The term service is used for a distinct part of a computer system which manages a collection of related resources and presents their functionality to users and applications via a well-defined set of operations. Server refers to a running program on a networked computer that accepts request messages from programs, clients, running on other computers to perform a service and responds appropriately by reply messages. A complete interaction between a client and a server is called a remote invocation. IS473 - Chapter (1)
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The World Wide Web (WWW)


An executing web browser is an example of a client communicates with a web server to request web pages from it. WWW is an open client-server architecture implemented on top of the Internet. Users use the Web through available web browsers to retrieve and view documents of many types and interact with unlimited set of services. Web provides a hypertext structure among the documents that it stores. (i.e., the documents contain references, links, to other related documents and resources stored also in the web).
IS473 - Chapter (1) George Coulouris

Dr. Almetwally Mostafa summer 2009

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The World Wide Web (WWW)


www.google.com Web servers www.cdk3.net www.w3c.org File system of www.w3c.org http://www.w3c.org/Protocols/Activity.html Protocols Internet http://www.cdk3.net/ http://www.google.com/search?q=kindberg Browsers

Activity.html

Web servers and web browsers


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IS473 - Chapter (1) George Coulouris

The World Wide Web (WWW)


Web is an open system and can be extended and implemented in new ways without disturbing its existing functionality.
Its operation is based on communication standards and document standards that are freely published and widely implemented.

Types of resources that can be published and shared on it is open (plug-ins handle new document formats without changing the web browser).

Web is based on three main standard technological components:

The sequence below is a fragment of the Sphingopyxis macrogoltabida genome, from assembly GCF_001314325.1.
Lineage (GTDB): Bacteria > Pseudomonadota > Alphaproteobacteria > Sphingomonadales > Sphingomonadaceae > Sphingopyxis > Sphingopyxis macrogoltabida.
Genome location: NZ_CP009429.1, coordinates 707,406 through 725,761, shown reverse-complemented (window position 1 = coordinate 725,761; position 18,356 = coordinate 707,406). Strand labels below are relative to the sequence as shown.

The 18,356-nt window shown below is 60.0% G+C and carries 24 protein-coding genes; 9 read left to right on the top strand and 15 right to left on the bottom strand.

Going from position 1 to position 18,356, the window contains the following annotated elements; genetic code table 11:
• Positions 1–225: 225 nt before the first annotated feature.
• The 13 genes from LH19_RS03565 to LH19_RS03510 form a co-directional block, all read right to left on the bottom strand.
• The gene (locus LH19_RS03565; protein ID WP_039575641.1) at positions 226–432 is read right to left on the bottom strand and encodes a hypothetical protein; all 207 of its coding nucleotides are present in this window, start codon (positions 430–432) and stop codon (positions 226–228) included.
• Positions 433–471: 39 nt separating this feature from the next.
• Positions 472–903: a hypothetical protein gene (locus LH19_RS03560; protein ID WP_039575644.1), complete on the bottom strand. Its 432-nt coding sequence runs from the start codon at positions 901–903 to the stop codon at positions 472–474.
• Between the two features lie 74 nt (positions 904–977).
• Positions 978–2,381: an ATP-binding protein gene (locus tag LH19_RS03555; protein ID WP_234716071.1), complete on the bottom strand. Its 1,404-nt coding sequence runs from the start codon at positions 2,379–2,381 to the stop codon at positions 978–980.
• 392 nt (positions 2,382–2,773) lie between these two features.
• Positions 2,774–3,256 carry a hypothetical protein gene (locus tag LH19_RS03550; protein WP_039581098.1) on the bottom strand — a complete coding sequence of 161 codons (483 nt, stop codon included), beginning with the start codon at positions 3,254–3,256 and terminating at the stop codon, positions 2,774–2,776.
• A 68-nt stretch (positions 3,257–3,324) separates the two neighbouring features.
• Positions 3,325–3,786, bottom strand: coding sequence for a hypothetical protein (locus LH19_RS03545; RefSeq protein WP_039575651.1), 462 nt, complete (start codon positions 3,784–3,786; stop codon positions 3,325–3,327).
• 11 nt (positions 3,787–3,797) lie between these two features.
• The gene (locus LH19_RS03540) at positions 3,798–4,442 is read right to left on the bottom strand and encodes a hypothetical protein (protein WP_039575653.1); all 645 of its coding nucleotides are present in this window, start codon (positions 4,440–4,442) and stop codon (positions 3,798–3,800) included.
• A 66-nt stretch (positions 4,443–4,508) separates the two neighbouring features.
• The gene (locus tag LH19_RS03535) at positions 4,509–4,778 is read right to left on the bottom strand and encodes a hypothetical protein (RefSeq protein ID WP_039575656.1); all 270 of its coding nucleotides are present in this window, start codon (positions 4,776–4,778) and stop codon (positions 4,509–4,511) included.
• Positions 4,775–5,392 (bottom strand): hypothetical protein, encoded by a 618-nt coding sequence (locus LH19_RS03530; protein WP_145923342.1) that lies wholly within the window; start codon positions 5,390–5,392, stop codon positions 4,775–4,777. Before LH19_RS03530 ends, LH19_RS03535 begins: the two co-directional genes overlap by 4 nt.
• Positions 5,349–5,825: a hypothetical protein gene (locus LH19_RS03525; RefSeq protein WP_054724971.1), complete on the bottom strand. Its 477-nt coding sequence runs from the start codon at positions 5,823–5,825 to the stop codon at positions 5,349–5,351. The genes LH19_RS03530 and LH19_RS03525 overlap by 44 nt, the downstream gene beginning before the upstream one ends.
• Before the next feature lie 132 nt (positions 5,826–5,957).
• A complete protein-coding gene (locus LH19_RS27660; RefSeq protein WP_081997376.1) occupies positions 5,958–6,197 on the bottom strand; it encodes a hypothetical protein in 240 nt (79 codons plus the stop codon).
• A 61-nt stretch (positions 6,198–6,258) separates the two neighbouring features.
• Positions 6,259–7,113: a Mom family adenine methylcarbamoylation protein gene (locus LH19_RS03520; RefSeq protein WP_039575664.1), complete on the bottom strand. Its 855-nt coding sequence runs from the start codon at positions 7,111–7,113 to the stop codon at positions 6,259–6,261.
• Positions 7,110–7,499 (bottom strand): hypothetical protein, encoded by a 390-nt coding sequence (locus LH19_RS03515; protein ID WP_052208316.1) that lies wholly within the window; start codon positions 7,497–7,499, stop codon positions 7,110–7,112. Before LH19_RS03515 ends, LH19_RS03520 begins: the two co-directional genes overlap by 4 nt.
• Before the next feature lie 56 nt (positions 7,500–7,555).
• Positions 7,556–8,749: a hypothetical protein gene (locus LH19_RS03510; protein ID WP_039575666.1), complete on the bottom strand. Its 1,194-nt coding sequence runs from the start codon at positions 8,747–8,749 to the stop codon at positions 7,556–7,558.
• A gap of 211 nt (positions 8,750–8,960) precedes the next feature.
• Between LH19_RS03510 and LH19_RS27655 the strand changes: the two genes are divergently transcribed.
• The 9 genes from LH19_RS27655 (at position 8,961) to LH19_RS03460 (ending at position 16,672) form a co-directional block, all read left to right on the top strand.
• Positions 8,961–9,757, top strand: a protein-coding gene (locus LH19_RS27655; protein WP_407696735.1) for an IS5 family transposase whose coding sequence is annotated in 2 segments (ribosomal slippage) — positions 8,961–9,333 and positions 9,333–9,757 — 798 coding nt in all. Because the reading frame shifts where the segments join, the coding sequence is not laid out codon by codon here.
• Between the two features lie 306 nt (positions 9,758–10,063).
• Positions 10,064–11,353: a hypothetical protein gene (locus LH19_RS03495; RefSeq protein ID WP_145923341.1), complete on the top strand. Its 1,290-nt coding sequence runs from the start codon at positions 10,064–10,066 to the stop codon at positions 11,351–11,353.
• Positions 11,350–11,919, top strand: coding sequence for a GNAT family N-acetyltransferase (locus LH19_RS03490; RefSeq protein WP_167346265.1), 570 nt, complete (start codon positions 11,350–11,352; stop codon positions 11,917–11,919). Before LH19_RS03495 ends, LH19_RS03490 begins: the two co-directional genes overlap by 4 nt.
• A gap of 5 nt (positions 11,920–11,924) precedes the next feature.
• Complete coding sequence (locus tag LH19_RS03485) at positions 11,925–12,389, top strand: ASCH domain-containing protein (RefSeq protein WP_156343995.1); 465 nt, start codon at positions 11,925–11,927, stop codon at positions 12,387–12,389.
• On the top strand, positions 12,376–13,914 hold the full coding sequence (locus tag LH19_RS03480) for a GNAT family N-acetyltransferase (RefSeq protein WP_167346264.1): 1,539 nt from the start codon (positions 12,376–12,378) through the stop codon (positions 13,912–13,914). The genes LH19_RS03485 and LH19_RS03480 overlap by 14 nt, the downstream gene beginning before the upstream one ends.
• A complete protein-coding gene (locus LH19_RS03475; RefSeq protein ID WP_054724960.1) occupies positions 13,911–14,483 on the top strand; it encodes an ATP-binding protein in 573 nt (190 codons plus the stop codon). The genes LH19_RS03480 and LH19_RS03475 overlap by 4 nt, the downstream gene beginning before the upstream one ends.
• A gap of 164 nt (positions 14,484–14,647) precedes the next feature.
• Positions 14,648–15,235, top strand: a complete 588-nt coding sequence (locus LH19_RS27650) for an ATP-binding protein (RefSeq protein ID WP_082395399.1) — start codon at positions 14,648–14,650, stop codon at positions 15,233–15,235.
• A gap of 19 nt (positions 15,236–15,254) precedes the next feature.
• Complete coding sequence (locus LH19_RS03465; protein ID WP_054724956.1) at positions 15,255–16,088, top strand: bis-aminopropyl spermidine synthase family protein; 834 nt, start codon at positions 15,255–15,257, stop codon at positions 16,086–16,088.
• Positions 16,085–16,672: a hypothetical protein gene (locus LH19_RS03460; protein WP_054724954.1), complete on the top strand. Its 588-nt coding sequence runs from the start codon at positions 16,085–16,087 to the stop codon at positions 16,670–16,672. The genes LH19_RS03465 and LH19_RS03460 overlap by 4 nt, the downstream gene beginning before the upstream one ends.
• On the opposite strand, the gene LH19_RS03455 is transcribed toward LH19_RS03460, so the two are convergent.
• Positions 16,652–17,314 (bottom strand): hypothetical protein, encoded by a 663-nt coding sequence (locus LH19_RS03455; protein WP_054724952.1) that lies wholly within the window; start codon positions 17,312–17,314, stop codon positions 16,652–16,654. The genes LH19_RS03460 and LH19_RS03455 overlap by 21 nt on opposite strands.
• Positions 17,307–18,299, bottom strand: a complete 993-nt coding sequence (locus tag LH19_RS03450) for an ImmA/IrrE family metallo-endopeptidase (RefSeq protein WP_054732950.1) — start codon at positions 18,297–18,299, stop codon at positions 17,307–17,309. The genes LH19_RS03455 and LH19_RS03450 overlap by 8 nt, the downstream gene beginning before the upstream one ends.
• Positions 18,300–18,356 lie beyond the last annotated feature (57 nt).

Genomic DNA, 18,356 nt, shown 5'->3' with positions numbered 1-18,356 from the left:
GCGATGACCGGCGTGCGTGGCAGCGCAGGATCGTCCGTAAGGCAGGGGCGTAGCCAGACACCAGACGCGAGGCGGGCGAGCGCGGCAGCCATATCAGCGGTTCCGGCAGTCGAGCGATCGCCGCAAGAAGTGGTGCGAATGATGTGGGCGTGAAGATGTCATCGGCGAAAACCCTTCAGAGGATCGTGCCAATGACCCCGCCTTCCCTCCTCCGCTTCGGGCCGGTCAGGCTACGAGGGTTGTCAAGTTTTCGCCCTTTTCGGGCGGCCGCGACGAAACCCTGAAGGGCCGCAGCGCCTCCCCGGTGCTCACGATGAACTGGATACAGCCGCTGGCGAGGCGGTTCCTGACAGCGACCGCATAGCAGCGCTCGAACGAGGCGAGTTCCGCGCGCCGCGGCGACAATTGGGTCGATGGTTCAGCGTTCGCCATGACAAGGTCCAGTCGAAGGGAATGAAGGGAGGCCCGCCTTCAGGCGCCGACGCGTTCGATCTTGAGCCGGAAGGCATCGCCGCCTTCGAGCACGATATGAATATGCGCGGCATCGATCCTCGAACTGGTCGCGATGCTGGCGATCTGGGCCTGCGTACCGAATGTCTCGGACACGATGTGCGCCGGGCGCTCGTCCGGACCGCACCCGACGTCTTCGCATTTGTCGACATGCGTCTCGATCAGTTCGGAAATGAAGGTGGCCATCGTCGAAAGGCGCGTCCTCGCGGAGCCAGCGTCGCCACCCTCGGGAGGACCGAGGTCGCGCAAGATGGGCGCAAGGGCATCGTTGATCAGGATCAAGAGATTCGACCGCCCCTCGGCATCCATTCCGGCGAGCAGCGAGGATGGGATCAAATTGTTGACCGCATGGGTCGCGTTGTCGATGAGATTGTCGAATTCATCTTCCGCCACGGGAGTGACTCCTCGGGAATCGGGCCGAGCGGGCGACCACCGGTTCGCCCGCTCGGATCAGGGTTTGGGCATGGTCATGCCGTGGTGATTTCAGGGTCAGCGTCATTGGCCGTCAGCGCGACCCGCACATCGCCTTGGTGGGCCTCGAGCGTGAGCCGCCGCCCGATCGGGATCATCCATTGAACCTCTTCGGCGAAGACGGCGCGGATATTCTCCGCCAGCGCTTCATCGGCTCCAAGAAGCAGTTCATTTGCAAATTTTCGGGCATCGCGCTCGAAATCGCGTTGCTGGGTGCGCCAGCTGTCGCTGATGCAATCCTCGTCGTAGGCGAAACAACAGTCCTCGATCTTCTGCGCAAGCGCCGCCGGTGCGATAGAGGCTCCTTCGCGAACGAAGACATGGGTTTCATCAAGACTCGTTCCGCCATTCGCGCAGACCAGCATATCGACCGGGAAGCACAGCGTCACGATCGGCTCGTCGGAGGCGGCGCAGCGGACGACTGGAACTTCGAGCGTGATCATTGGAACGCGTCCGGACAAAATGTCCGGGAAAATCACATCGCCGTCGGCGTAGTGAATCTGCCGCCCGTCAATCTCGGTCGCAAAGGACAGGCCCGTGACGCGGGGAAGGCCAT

The HyperText Markup Language (HTML) specifies the contents and layout of pages as they are displayed by web browser. Uniform Resource Locators (URLs) identify documents and other resources accessible via the web. The HyperText Transfer Protocol (HTTP) determines the standard rules for interaction between browsers and web servers to fetch documents and other resources.
IS473 - Chapter (1) George Coulouris

Dr. Almetwally Mostafa summer 2009

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World Wide Web Components


(HTML)
HTML is used to specify:
The text and images that make up the contents of a web page, How web page components are formatted for presentation to the user, and Links and which resources are associated with them.

HTML is produced using a standard text editor or an HTML tool. HTML uses tags to specify content:
<IMG SRC = http://www.cdk3.com/WebExample/Images/earth.jpg> <P> Welcome to Earth! Visitor may also be interested in taking a look at the <A HREF = http://www.cdk3.com/WebExample/Moon.html> Moon </A> </P>

HTML text is stored in a file accessible by a web server. A browser retrieves the file from the web server and interprets its HTML text to display the web page in the familiar fashion. IS473 - Chapter (1)
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World Wide Web Components


(URLs)
Browsers examine URLs in order to fetch the corresponding resources from web servers. A URL is typed by the user into the browser or selected from their bookmarks. Also, the browser looks up the corresponding URL when the user clicks on a link or fetches a resource embedded in a web page such an image. Every URL in its full form has tow top-level components:
scheme : scheme-specific-location

URL examples:
http://www.cdk3.net/ http://www.google.com/search?q=kindberg. ftp://ftp.downloadIt.com/software/aProg.exe mailto:metwally@ccis.ksu.edu.sa IS473 - Chapter (1)
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World Wide Web Components


(HTTP)
HTTP defines the ways in which browsers and any other types of client interact with web server. HTTP is a request-reply protocol:
The client sends a request message to the server containing the URL of the required resource, Then the server looks up the pathname and if it exists, sends back the files contents in a reply message to the client.

Browser are not necessarily capable of handling every type of the files contents:
A browser includes a list of preferred types when makes a request. The server take this into account when returns the file content and includes the content type in the reply message so that the browser know how to process it.

IS473 HTTP allows the client to request one resource at a time. - Chapter (1)
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Distributed Systems Challenges


A number of challenges are recognized in the design of distributed systems. These challenges have been tackled with varying degrees of success in existing systems. The list below gives some indication of measures that are employed to meet each challenge:
Heterogeneity (): standards and protocols; middleware; virtual machine; Openness: publication of services; notification of interfaces; Security: firewalls; encryption; Scalability: replication; caching; multiple servers; Failure Handling: failure tolerance; recover/roll-back; redundancy; Concurrency: concurrency control to ensure data consistency; Transparency : middleware; location transparent naming; anonymity IS473 - Chapter (1) ( ) George Coulouris Dr. Almetwally Mostafa summer 2009 19

Distributed Systems Challenges